LAFAYETTE, La. (KLFY)- The community gathered to remember Joyce Thibodeaux, the first African-American woman to become a Louisiana State Trooper.
Funeral services were held Wednesday at Immaculate Heart of Mary Catholic Church. It was a celebration of life for a pioneer, pace-setter, ceiling breaker, sister, best friend, and mother
“She broke that glass ceiling that women could not penetrate and in particular African-Americans,” said State Representative Terry Landry, who attended the service.
Thibodeaux attended the Louisiana State Police Academy in 1976 before joining Troop I in Lafayette.
“She wanted to be in that group, and she passed the test, and went to the academy and did well,” said her sister, Angela Isaac.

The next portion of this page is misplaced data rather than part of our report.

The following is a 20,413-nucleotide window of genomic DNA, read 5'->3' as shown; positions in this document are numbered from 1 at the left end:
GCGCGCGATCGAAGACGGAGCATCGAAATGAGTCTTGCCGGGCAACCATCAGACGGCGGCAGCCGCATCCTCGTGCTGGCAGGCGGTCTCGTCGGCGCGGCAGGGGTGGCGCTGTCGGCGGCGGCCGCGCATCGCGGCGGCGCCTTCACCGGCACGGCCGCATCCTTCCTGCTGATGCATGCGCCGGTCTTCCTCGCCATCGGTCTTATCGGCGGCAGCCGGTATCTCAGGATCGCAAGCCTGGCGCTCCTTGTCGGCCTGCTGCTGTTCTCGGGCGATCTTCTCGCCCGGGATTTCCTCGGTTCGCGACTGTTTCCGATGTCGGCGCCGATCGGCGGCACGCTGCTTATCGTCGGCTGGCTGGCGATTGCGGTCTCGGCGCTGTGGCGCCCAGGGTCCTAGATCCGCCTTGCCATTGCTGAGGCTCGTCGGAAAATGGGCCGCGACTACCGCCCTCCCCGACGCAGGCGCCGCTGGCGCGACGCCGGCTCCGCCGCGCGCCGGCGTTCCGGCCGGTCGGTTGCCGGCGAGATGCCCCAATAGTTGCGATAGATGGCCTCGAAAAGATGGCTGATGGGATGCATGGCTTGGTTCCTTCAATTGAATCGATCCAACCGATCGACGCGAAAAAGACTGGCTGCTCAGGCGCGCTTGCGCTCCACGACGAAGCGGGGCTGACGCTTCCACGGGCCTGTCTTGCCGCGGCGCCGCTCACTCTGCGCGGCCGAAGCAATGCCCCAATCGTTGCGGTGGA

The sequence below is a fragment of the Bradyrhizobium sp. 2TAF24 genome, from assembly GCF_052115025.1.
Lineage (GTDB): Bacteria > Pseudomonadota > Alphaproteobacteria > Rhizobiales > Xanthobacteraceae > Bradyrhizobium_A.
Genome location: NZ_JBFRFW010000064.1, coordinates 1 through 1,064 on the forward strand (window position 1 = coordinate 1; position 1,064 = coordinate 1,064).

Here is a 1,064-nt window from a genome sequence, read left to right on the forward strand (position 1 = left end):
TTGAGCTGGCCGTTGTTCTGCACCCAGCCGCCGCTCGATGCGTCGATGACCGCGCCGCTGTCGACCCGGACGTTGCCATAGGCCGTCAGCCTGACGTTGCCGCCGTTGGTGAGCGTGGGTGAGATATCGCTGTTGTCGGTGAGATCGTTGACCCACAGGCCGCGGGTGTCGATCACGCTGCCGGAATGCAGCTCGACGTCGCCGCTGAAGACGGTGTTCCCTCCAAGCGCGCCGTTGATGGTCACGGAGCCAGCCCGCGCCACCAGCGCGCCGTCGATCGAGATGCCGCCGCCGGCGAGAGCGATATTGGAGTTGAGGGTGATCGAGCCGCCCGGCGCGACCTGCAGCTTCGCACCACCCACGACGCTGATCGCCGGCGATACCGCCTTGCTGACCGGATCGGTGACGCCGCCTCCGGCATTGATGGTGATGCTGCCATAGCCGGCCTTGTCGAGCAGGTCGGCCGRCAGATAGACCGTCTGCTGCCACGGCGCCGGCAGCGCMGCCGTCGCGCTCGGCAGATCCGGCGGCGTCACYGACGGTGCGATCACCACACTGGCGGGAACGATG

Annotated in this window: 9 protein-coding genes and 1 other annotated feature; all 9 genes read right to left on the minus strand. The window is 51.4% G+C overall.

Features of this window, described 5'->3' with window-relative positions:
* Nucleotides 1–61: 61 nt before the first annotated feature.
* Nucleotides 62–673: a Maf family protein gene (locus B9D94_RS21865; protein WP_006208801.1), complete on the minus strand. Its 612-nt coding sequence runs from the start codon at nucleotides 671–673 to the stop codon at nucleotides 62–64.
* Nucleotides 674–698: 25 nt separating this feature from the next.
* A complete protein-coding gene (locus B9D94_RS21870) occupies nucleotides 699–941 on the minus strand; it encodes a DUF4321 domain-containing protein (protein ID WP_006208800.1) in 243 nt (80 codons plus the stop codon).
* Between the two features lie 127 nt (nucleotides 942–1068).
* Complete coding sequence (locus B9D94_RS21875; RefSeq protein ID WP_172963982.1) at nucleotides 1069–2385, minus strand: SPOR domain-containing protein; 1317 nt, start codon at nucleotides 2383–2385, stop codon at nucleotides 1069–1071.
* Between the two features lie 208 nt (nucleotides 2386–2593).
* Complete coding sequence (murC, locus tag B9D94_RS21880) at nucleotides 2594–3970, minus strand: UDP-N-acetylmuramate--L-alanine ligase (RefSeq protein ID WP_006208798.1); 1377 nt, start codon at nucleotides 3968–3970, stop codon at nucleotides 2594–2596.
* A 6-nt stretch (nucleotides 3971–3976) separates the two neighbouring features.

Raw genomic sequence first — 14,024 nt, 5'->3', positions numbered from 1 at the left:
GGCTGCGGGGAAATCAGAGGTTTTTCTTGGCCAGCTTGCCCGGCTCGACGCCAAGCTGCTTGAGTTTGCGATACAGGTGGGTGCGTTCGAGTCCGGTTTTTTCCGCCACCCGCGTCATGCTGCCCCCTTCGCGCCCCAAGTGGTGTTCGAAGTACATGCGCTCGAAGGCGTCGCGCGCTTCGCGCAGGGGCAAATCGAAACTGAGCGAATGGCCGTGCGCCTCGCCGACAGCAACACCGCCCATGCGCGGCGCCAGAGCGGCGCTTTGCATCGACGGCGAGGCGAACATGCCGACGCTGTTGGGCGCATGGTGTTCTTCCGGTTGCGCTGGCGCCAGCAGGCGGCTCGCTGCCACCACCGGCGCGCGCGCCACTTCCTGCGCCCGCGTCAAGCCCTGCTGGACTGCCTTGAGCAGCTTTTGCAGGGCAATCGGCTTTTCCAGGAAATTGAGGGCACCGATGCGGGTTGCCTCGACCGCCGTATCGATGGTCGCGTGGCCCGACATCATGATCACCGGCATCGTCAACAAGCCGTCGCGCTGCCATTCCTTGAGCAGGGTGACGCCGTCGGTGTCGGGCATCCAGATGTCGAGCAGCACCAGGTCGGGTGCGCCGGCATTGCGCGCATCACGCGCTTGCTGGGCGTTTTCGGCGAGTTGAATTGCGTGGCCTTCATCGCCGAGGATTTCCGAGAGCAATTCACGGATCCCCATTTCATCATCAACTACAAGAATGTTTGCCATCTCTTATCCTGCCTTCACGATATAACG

Thibodaux was an inspiration for many African-Americans interested in law enforcement.
“A number of African-American officers said that she was an example to them, and one of the reasons why they chose to join the police force,” said her son, Joel Thibodeaux.
But the most important job she held was mother and sister.
“She was always devoted to us first, before anything else,” said Joel Thibodeaux.
“My best friend, my sister, my best friend,” Issac said.
“I’ll miss our times together so much. She was my inspiration,” said daughter Jaimie Jones.
Thibodeaux retired after 21 years on the force. She then completed her lifelong goal of graduating from the University of Louisiana at Lafayette with a bachelor’s degree in sociology.
She died of natural causes. She was 68 years old.